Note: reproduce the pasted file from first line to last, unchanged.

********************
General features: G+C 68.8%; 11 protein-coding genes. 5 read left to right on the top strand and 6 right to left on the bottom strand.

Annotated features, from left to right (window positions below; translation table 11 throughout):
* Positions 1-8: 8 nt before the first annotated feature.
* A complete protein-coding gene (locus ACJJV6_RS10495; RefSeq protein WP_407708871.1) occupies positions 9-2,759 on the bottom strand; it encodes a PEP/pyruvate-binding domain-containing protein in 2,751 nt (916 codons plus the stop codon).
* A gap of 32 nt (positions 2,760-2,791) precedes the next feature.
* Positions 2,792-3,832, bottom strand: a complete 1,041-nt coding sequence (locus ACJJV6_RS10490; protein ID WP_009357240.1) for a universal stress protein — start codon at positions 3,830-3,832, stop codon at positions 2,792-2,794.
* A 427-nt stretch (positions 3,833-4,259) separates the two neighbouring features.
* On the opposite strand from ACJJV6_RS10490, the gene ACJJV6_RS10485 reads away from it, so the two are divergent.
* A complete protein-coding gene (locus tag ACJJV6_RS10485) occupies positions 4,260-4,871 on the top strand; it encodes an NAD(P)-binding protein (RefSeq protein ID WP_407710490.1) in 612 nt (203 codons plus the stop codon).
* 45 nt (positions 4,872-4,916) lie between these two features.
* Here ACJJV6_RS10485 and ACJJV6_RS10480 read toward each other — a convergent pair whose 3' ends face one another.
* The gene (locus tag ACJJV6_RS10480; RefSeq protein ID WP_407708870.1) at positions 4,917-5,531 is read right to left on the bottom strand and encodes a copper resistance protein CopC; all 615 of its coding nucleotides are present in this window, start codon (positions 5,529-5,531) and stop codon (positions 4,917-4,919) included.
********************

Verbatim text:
General features: G+C 68.8%; 11 protein-coding genes. 5 read left to right on the top strand and 6 right to left on the bottom strand.

Annotated features, from left to right (window positions below; translation table 11 throughout):
* Positions 1-8: 8 nt before the first annotated feature.
* A complete protein-coding gene (locus ACJJV6_RS10495; RefSeq protein WP_407708871.1) occupies positions 9-2,759 on the bottom strand; it encodes a PEP/pyruvate-binding domain-containing protein in 2,751 nt (916 codons plus the stop codon).
* A gap of 32 nt (positions 2,760-2,791) precedes the next feature.
* Positions 2,792-3,832, bottom strand: a complete 1,041-nt coding sequence (locus ACJJV6_RS10490; protein ID WP_009357240.1) for a universal stress protein — start codon at positions 3,830-3,832, stop codon at positions 2,792-2,794.
* A 427-nt stretch (positions 3,833-4,259) separates the two neighbouring features.
* On the opposite strand from ACJJV6_RS10490, the gene ACJJV6_RS10485 reads away from it, so the two are divergent.
* A complete protein-coding gene (locus tag ACJJV6_RS10485) occupies positions 4,260-4,871 on the top strand; it encodes an NAD(P)-binding protein (RefSeq protein ID WP_407710490.1) in 612 nt (203 codons plus the stop codon).
* 45 nt (positions 4,872-4,916) lie between these two features.
* Here ACJJV6_RS10485 and ACJJV6_RS10480 read toward each other — a convergent pair whose 3' ends face one another.
* The gene (locus tag ACJJV6_RS10480; RefSeq protein ID WP_407708870.1) at positions 4,917-5,531 is read right to left on the bottom strand and encodes a copper resistance protein CopC; all 615 of its coding nucleotides are present in this window, start codon (positions 5,529-5,531) and stop codon (positions 4,917-4,919) included.